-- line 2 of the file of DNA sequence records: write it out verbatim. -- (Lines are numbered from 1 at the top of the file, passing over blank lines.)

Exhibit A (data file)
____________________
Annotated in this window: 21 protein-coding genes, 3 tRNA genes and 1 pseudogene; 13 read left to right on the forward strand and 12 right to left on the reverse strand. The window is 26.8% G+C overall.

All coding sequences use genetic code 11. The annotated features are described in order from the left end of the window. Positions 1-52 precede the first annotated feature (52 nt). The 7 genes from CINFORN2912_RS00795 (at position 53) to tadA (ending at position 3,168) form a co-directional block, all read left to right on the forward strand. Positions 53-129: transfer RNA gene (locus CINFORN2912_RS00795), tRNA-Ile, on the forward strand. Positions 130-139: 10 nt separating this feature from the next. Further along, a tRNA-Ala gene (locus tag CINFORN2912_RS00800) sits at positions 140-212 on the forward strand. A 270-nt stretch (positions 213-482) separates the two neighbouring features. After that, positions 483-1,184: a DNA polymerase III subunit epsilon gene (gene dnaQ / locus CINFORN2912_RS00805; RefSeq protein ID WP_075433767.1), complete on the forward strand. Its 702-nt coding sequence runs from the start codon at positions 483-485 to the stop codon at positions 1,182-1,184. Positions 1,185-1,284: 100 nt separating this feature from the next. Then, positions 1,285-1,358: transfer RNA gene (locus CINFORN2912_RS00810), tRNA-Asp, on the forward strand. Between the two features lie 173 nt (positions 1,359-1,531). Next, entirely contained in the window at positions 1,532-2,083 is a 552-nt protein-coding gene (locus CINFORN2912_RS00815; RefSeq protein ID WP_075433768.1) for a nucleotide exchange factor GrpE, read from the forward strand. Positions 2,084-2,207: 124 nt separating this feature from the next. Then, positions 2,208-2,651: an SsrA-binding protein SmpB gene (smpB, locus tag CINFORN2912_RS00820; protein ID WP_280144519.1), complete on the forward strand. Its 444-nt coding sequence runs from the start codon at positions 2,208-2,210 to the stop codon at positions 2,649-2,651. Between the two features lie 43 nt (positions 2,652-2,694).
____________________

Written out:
All coding sequences use genetic code 11. The annotated features are described in order from the left end of the window. Positions 1-52 precede the first annotated feature (52 nt). The 7 genes from CINFORN2912_RS00795 (at position 53) to tadA (ending at position 3,168) form a co-directional block, all read left to right on the forward strand. Positions 53-129: transfer RNA gene (locus CINFORN2912_RS00795), tRNA-Ile, on the forward strand. Positions 130-139: 10 nt separating this feature from the next. Further along, a tRNA-Ala gene (locus tag CINFORN2912_RS00800) sits at positions 140-212 on the forward strand. A 270-nt stretch (positions 213-482) separates the two neighbouring features. After that, positions 483-1,184: a DNA polymerase III subunit epsilon gene (gene dnaQ / locus CINFORN2912_RS00805; RefSeq protein ID WP_075433767.1), complete on the forward strand. Its 702-nt coding sequence runs from the start codon at positions 483-485 to the stop codon at positions 1,182-1,184. Positions 1,185-1,284: 100 nt separating this feature from the next. Then, positions 1,285-1,358: transfer RNA gene (locus CINFORN2912_RS00810), tRNA-Asp, on the forward strand. Between the two features lie 173 nt (positions 1,359-1,531). Next, entirely contained in the window at positions 1,532-2,083 is a 552-nt protein-coding gene (locus CINFORN2912_RS00815; RefSeq protein ID WP_075433768.1) for a nucleotide exchange factor GrpE, read from the forward strand. Positions 2,084-2,207: 124 nt separating this feature from the next. Then, positions 2,208-2,651: an SsrA-binding protein SmpB gene (smpB, locus tag CINFORN2912_RS00820; protein ID WP_280144519.1), complete on the forward strand. Its 444-nt coding sequence runs from the start codon at positions 2,208-2,210 to the stop codon at positions 2,649-2,651. Between the two features lie 43 nt (positions 2,652-2,694).